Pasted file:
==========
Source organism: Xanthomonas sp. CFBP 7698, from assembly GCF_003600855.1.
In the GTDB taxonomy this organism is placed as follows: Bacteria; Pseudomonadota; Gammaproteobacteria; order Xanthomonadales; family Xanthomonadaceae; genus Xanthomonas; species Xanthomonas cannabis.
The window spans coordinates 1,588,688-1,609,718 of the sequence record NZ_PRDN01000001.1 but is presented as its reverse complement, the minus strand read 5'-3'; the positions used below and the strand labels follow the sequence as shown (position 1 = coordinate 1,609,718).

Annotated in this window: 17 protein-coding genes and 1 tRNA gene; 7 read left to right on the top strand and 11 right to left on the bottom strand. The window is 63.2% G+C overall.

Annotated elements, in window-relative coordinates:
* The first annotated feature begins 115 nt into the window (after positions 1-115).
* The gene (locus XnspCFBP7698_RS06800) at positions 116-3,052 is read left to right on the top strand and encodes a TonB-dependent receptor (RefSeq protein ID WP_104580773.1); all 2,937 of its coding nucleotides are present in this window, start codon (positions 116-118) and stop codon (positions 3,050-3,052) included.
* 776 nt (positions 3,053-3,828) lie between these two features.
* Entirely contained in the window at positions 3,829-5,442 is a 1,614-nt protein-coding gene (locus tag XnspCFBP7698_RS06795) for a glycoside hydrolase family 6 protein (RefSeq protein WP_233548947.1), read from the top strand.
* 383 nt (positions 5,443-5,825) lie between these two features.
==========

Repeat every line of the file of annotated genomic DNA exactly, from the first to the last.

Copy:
Source organism: Xanthomonas sp. CFBP 7698, from assembly GCF_003600855.1.
In the GTDB taxonomy this organism is placed as follows: Bacteria; Pseudomonadota; Gammaproteobacteria; order Xanthomonadales; family Xanthomonadaceae; genus Xanthomonas; species Xanthomonas cannabis.
The window spans coordinates 1,588,688-1,609,718 of the sequence record NZ_PRDN01000001.1 but is presented as its reverse complement, the minus strand read 5'-3'; the positions used below and the strand labels follow the sequence as shown (position 1 = coordinate 1,609,718).

Annotated in this window: 17 protein-coding genes and 1 tRNA gene; 7 read left to right on the top strand and 11 right to left on the bottom strand. The window is 63.2% G+C overall.

Annotated elements, in window-relative coordinates:
* The first annotated feature begins 115 nt into the window (after positions 1-115).
* The gene (locus XnspCFBP7698_RS06800) at positions 116-3,052 is read left to right on the top strand and encodes a TonB-dependent receptor (RefSeq protein ID WP_104580773.1); all 2,937 of its coding nucleotides are present in this window, start codon (positions 116-118) and stop codon (positions 3,050-3,052) included.
* 776 nt (positions 3,053-3,828) lie between these two features.
* Entirely contained in the window at positions 3,829-5,442 is a 1,614-nt protein-coding gene (locus tag XnspCFBP7698_RS06795) for a glycoside hydrolase family 6 protein (RefSeq protein WP_233548947.1), read from the top strand.
* 383 nt (positions 5,443-5,825) lie between these two features.